The Electronics

By John Fisher

As for now, I wired the guitar like a standard Strat but I plan to maybe do some modifications in the future like phase switching of the pickups and an extra switch built into one of the knobs so that when pulled out, it will activate the neck pickup at the same time as the other 2. As of now, you can only activate each pickup individually or if the switch is in between 2 pickups it will activate those 2 but there is not a way to for example turn on the bridge pickup and the neck pickup at the same time leaving the middle pickup inactive, or there is not a way to have all three pickups on at the same time. So by installing a simple pull out switch it is possible to have this flexibility and thus open another world of sound possibilities. Installing a second switch will enable me to switch the phases of one of the pickups in relation to the others. This is simply reversing the polarity or reversing the wires on one of the pickups. This will further open a door to a lot more sounds. The out of phase trick gives a very thin twangy sound as the signal of 2 pickups cancels itself out. The more similar the 2 pickups are the more the signal will be cancelled out or the thinner the sound. You would not want to use this feature in all of your music but it is a unique and interesting sound and can add a lot of variety.

You will notice in the above picture that the plastic pick guard cover is lined with aluminum foil to help shield the electronics from noise.

Here is the standard circuit for a Stratocaster and this is the one I am using at the moment. One ingenious feature of this wiring configuration is that by using the double pole triple throw switch, you can switch to the different pickups and independently set the tone of the middle and neck pickups. This also happens using only one condenser in the circuit. Something that is not indicated in the diagram is that when using a 5 way switch the circuit is similar to the diagram above except you are able to switch in between pickups giving you the flexibility of using any 2 adjacent pickups at the same time. For example: if the switch is positioned in between the bridge pickup and the middle pickup, then both those pickups will be activated at the same time. If you have the switch between the neck pickup and the middle pickup then both of those will be on. This is nothing new, as most Strats have this. I think that just some of the very old Strats do not use 5 way switches but 3 way switches. All the potentiometers are 250 LOG. The pickup wiring color code will differ from brand to brand but the important thing is that the phasing is correct. If when you are using any 2 of the pickups and the sound is extremely thin, then you probably have one of the pickup out of phase with the other.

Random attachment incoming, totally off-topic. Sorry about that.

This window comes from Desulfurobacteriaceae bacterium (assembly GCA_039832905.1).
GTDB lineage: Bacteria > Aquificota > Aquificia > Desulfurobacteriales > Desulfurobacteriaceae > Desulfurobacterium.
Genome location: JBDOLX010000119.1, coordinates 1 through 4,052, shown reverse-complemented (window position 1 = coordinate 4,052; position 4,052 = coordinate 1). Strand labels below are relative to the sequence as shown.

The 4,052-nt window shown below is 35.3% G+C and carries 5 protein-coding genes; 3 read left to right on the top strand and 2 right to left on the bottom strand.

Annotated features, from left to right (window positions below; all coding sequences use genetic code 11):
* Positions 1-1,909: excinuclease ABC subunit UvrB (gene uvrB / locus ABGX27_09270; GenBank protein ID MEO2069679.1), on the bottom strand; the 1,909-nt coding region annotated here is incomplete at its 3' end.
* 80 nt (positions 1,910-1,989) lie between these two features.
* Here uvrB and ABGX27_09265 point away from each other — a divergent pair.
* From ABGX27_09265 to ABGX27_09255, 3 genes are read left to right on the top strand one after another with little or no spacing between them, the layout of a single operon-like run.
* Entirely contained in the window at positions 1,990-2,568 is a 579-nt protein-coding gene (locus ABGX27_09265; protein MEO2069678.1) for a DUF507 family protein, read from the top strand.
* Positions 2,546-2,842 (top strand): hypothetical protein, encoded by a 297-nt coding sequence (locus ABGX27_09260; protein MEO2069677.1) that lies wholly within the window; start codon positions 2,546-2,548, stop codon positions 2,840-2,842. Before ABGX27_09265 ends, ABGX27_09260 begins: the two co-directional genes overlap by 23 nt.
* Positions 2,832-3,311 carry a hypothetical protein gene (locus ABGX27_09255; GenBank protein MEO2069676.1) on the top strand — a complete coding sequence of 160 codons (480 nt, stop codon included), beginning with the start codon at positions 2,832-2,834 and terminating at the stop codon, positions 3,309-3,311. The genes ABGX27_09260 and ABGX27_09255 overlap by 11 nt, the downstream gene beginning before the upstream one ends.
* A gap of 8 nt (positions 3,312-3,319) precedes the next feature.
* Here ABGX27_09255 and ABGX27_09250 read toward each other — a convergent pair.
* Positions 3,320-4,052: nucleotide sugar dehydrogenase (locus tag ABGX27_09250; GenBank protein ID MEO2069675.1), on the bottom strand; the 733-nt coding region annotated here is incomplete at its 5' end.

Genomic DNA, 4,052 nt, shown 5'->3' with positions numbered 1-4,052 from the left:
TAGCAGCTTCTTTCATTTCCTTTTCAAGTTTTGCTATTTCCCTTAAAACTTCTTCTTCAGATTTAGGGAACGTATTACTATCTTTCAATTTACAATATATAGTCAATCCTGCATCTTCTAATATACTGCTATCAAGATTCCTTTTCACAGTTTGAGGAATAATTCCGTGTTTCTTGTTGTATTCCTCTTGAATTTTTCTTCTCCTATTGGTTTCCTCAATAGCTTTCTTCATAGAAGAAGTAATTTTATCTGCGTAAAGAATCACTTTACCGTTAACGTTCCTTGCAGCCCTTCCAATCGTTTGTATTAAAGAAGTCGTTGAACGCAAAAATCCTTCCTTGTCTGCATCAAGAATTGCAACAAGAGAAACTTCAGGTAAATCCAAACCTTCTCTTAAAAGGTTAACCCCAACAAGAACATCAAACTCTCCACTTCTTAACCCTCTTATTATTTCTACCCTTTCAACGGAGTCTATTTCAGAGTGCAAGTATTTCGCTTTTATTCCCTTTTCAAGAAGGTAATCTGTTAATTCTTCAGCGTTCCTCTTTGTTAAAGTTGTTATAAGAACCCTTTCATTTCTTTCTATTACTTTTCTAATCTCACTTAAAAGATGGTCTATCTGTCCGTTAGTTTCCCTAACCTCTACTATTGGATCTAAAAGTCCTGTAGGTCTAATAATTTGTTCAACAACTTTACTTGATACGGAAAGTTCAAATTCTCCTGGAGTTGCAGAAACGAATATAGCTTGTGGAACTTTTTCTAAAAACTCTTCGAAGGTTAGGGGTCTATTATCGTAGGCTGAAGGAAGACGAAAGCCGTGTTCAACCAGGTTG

Here is probably the simplest mod that exists but it is my favorite. You simply have an on and off switch that connects from the hot wire of the neck pickup and goes to the top end wire of the volume control. The above modification is in Red. With this little mod you can have all 3 pickups on at the same time or just the neck pickup and the bridge pickup on at the same time without the middle pickup on.

Here is how to hook up a phase switch with a DPDT (double pole, double throw) switch. The modification is in red. This can also be incorporated in one of the pots by installing a pot that has a pull out switch.

Here is a potentiometer with a DPDT switch incorporated. I got his at the local music store. They are usually 250K or 500K. The are very useful for doing just about any mods. There are many other different modifications that can be done on a Strat like connecting all the pickups in series which will yield all different kinds of results. You can check out the "Stewart Macdonald" web site for all kinds of ideas.

Here is a drawing of the wiring of a typical Strotocaster. The wires with arrows on them are ground wires. Some are soldered to the metal case of the pots.

The Pickups

As always, I am continually trying to scrounge parts whenever possible. Many of the parts to make this guitar were given to me by friends. I got the pickups from a guitar that belonged to "Jeremy Spencer" Jeremy (a friend of mine) used to play with "Fleetwood Mac" way back in the beginning. He has always been known by his incredible slide guitar playing. He had this Yamaha Strat copy guitar that he used for years and then at one point changed the pickups. I don't know what other pickups he put in his guitar but I have the old ones that I used for this guitar. The single coil pickups measure a DC resistance of about 6K7ohms.


Back to Main Page


Back to Home Page